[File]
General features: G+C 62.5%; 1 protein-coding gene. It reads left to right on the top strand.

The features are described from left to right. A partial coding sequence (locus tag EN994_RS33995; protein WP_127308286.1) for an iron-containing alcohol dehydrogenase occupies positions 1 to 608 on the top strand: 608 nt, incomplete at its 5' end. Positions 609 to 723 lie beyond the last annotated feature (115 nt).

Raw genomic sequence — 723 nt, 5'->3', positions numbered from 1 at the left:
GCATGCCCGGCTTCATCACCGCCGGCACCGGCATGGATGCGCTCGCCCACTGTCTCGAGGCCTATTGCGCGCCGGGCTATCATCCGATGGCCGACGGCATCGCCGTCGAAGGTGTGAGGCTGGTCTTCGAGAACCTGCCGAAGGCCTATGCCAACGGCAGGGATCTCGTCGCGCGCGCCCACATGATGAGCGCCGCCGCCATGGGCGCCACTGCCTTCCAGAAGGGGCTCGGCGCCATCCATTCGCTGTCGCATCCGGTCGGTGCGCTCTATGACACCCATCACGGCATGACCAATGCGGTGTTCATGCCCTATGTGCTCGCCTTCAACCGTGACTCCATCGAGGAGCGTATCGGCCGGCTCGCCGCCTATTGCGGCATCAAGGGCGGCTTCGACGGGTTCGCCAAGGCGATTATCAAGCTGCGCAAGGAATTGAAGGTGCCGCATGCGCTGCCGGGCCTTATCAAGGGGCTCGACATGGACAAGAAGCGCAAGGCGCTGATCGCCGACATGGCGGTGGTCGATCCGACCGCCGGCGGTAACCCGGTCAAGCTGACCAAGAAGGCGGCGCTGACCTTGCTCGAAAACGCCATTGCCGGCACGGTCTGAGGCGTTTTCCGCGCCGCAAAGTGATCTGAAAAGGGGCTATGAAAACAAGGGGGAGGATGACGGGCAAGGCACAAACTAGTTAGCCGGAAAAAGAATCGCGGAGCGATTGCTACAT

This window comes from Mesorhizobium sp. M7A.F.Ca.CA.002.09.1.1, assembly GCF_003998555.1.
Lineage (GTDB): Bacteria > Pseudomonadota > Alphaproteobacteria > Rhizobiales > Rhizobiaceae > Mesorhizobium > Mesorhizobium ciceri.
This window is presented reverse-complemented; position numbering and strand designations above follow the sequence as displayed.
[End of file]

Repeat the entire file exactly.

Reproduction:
General features: G+C 62.5%; 1 protein-coding gene. It reads left to right on the top strand.

The features are described from left to right. A partial coding sequence (locus tag EN994_RS33995; protein WP_127308286.1) for an iron-containing alcohol dehydrogenase occupies positions 1 to 608 on the top strand: 608 nt, incomplete at its 5' end. Positions 609 to 723 lie beyond the last annotated feature (115 nt).

Raw genomic sequence — 723 nt, 5'->3', positions numbered from 1 at the left:
GCATGCCCGGCTTCATCACCGCCGGCACCGGCATGGATGCGCTCGCCCACTGTCTCGAGGCCTATTGCGCGCCGGGCTATCATCCGATGGCCGACGGCATCGCCGTCGAAGGTGTGAGGCTGGTCTTCGAGAACCTGCCGAAGGCCTATGCCAACGGCAGGGATCTCGTCGCGCGCGCCCACATGATGAGCGCCGCCGCCATGGGCGCCACTGCCTTCCAGAAGGGGCTCGGCGCCATCCATTCGCTGTCGCATCCGGTCGGTGCGCTCTATGACACCCATCACGGCATGACCAATGCGGTGTTCATGCCCTATGTGCTCGCCTTCAACCGTGACTCCATCGAGGAGCGTATCGGCCGGCTCGCCGCCTATTGCGGCATCAAGGGCGGCTTCGACGGGTTCGCCAAGGCGATTATCAAGCTGCGCAAGGAATTGAAGGTGCCGCATGCGCTGCCGGGCCTTATCAAGGGGCTCGACATGGACAAGAAGCGCAAGGCGCTGATCGCCGACATGGCGGTGGTCGATCCGACCGCCGGCGGTAACCCGGTCAAGCTGACCAAGAAGGCGGCGCTGACCTTGCTCGAAAACGCCATTGCCGGCACGGTCTGAGGCGTTTTCCGCGCCGCAAAGTGATCTGAAAAGGGGCTATGAAAACAAGGGGGAGGATGACGGGCAAGGCACAAACTAGTTAGCCGGAAAAAGAATCGCGGAGCGATTGCTACAT

This window comes from Mesorhizobium sp. M7A.F.Ca.CA.002.09.1.1, assembly GCF_003998555.1.
Lineage (GTDB): Bacteria > Pseudomonadota > Alphaproteobacteria > Rhizobiales > Rhizobiaceae > Mesorhizobium > Mesorhizobium ciceri.
This window is presented reverse-complemented; position numbering and strand designations above follow the sequence as displayed.